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Home News Archive Hanford. Again.

Hanford. Again.

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Some places just keep coming up over and over again on this blog. Hanford, Washington, is one of those places. From a quick search, it looks like our first article set in this locale was published in 2013. It concerned time card fraud. Other articles followed. The former plutonium manufacturing site just seems to be a hotbed for corruption. It got to the point where, in 2017, we guessed the cause: “it must be something in the water.”

It’s not necessarily all about corruption in the classic sense of the term. The Dept. of Energy Inspector General has published reports critical of various Hanford contractors’ activities without explicitly calling those activities "corrupt." For example, in 2020, we reported that the DOE IG had expressed concerns with two contractors’ small business reporting accuracy. One of those contractors was CH2M HILL Plateau Remediation Company (CHPRC). CHPRC is a wholly owned subsidiary of CH2M (formerly CH2M Hill), which is now a wholly owned subsidiary of Jacobs Engineering Group (Jacobs). If you want to know the details, follow the link to our blog post.

Now, about a year later, CHPRC is back in the news. Or, at least, the subject of a Dept. of Justice press release. According to the press release, CHPRC agreed “to pay $3,038,270 million to resolve allegations that CHPRC violated the False Claims Act by submitting false and fraudulent small business subcontract reports.”

Are the issues the formed the basis of the fraud allegations the same as the ones that DOD IG reported on a year ago? They don’t seem to be.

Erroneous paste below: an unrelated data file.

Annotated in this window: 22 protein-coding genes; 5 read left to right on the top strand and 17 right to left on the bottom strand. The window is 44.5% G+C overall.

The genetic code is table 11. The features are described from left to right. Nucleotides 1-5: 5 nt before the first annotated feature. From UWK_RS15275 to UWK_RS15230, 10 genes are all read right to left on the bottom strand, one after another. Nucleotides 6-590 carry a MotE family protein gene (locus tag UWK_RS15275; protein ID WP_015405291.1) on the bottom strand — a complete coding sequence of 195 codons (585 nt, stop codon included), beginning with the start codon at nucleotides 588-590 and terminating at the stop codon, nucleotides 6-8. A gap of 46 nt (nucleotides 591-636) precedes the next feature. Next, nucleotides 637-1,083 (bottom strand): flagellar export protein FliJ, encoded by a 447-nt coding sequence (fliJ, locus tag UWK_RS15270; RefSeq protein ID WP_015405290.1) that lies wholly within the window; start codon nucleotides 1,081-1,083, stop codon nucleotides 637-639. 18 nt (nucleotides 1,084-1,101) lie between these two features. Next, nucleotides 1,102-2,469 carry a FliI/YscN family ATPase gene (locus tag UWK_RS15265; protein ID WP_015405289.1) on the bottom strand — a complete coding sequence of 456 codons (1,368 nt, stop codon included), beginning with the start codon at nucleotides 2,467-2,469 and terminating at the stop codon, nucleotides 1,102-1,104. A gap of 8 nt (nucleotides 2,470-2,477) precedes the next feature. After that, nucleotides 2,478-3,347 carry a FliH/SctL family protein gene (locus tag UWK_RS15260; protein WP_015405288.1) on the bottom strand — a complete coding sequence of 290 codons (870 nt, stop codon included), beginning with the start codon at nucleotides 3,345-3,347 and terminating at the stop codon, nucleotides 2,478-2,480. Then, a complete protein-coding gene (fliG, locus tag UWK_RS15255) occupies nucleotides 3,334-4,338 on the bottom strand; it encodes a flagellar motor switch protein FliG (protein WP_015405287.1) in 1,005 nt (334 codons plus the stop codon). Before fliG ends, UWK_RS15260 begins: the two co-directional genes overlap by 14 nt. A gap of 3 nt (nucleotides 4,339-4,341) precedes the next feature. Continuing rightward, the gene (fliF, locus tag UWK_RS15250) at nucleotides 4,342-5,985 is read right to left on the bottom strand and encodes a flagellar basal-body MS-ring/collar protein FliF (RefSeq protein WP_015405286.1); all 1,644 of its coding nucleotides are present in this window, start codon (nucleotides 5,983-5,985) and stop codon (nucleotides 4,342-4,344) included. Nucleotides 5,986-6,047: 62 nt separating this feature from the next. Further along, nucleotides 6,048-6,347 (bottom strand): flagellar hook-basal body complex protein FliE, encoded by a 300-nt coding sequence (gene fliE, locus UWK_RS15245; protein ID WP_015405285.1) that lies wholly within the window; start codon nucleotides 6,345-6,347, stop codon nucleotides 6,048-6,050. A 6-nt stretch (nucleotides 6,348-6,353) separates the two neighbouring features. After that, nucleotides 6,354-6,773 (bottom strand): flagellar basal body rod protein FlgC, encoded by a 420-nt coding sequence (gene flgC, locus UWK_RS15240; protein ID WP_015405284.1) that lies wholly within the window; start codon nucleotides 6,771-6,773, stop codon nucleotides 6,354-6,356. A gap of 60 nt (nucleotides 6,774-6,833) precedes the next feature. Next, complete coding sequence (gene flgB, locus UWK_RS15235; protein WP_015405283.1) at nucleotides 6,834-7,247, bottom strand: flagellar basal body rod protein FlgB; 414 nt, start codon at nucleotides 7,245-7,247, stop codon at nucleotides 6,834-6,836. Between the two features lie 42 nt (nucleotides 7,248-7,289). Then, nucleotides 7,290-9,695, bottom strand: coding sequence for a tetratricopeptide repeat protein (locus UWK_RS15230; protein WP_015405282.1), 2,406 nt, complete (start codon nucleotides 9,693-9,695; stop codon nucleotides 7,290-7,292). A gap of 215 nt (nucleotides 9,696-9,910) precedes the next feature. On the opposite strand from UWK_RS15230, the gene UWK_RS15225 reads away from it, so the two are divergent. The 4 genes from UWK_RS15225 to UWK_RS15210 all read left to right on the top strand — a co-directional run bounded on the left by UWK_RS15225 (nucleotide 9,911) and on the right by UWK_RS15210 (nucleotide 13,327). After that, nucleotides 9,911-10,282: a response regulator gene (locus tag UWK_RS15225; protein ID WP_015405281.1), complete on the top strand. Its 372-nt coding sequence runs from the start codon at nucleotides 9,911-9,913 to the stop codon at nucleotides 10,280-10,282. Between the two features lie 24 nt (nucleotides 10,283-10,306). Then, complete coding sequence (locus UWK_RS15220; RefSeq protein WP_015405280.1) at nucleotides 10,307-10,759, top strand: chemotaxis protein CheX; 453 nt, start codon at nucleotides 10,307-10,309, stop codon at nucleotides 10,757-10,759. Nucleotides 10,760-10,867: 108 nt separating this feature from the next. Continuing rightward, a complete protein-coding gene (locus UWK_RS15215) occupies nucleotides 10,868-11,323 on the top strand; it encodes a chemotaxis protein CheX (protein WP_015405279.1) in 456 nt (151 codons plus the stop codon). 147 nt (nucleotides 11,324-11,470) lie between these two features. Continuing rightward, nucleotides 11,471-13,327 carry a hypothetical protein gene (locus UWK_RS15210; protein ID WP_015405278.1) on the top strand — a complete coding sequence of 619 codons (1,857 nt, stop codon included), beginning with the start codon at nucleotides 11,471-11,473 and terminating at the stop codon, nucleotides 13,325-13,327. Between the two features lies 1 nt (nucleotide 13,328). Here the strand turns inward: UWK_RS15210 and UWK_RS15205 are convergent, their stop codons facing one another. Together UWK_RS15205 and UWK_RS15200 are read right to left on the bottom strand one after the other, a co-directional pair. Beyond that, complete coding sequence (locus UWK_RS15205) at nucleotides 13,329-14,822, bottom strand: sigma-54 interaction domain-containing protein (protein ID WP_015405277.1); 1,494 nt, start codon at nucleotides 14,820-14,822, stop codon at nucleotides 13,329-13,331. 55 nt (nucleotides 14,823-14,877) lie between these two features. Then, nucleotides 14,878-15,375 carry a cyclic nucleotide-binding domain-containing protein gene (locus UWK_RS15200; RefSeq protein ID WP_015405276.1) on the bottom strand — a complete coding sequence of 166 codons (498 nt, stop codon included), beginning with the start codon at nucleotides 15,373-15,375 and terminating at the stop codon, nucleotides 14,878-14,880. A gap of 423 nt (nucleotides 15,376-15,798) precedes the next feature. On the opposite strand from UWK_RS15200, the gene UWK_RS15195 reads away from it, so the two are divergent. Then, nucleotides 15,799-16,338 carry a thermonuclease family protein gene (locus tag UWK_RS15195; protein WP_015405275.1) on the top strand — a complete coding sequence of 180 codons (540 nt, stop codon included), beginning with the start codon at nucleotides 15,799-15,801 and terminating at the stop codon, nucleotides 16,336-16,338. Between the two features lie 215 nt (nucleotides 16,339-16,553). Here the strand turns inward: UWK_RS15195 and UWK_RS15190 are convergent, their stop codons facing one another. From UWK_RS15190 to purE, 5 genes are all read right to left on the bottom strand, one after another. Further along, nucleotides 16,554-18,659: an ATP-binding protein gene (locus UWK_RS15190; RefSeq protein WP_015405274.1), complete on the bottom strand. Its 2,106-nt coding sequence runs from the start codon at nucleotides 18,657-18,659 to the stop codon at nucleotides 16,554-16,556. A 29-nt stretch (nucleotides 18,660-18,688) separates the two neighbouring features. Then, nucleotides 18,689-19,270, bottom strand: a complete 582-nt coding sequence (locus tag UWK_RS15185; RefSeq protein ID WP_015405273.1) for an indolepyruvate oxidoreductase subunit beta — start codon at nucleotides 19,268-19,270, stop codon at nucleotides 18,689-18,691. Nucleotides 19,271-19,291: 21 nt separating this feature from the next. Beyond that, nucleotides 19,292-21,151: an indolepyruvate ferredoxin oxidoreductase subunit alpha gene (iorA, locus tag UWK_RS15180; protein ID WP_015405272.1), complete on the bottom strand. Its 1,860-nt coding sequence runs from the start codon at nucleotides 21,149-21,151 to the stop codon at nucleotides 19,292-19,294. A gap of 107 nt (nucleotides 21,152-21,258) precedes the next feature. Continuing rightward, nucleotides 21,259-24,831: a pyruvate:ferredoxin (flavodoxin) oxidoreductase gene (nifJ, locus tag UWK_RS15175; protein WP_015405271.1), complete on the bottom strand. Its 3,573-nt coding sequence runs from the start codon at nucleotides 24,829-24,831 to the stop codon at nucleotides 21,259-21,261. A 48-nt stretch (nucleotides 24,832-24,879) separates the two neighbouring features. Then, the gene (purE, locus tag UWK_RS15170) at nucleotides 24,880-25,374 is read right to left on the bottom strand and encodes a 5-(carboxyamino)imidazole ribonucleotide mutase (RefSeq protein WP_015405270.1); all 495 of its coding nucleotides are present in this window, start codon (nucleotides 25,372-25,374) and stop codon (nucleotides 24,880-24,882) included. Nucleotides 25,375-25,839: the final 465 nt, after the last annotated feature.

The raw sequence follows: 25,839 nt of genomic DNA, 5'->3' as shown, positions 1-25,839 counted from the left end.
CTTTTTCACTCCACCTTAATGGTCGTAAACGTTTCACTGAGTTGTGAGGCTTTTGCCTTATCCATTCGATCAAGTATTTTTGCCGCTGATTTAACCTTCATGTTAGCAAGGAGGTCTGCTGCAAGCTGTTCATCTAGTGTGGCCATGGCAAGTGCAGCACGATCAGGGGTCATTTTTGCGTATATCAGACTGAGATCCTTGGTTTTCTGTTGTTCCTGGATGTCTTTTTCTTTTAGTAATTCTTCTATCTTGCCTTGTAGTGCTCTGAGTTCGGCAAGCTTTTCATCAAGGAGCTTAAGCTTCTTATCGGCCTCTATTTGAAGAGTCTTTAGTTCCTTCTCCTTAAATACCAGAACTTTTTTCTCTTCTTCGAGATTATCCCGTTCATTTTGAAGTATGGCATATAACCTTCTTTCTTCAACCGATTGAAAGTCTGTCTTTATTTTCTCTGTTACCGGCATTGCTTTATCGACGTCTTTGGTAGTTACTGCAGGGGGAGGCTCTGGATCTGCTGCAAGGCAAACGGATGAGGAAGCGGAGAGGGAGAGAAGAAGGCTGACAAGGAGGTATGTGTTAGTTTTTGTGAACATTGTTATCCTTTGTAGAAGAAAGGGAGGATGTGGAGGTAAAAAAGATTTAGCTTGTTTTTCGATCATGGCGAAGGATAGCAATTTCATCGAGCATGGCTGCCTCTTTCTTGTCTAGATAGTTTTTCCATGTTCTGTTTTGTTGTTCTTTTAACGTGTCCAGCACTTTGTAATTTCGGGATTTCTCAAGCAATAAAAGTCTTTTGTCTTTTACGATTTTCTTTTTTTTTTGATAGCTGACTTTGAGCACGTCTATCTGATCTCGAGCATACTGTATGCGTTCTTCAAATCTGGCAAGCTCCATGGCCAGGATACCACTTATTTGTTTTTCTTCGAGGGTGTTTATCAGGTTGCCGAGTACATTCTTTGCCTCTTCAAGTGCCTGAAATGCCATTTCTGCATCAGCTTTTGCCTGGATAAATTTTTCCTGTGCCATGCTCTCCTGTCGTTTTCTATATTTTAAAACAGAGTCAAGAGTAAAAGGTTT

This settlement resolves allegations that CHPRC falsely reported to DOE regarding its HUBZone subcontracting efforts. Specifically, the settlement resolves allegations that CHPRC falsely represented that subcontract awards to two companies, Indian Eyes, LLC, and Phoenix-ABC A Joint Venture (“PABC”), were to HUBZone businesses, when in fact CHPRC knew that both entities did not have HUBZone status during the time period of the subcontracts.

Why would CHPRC want to “falsely represent” that certain subcontract awards were made to HUBZone businesses? According to the DoJ, “CHPRC’s contract provided for fee-based incentives regarding CHPRC’s success in subcontracting to HUBZone businesses, and for the imposition of monetary penalties if CHPRC missed its goals and failed to exercise good faith efforts to award HUBZone subcontracts.” In other words, CHPRC’s profit could vary based on the entities that received subcontracts.

As with many False Claims Act settlements, this one started with a qui tam suit. Apparently, the original 2014 suit was filed by “a Hanford-area small business” that is now known as Apogee Logistics. Let me assure you that Apogee Consulting, Inc. is not connected in any way with Apogee Logistics.

As we noted, CHPRC is owned by CH2M, which is in turned owned by Jacobs Engineering. Did Jacobs Engineering know about the 2014 suit when it acquired CH2M? Maybe. Maybe not.

But if it was aware of the pending litigation, it certainly could have established a settlement reserve. Had it done so, payment of the $3 million (and associated attorney fees) might not impact corporate earnings whatsoever. Investors will have to wait for the next quarterly earnings report to see if that’s the case.



Effective January 1, 2019, Nick Sanders has been named as Editor of two reference books published by LexisNexis. The first book is Matthew Bender’s Accounting for Government Contracts: The Federal Acquisition Regulation. The second book is Matthew Bender’s Accounting for Government Contracts: The Cost Accounting Standards. Nick replaces Darrell Oyer, who has edited those books for many years.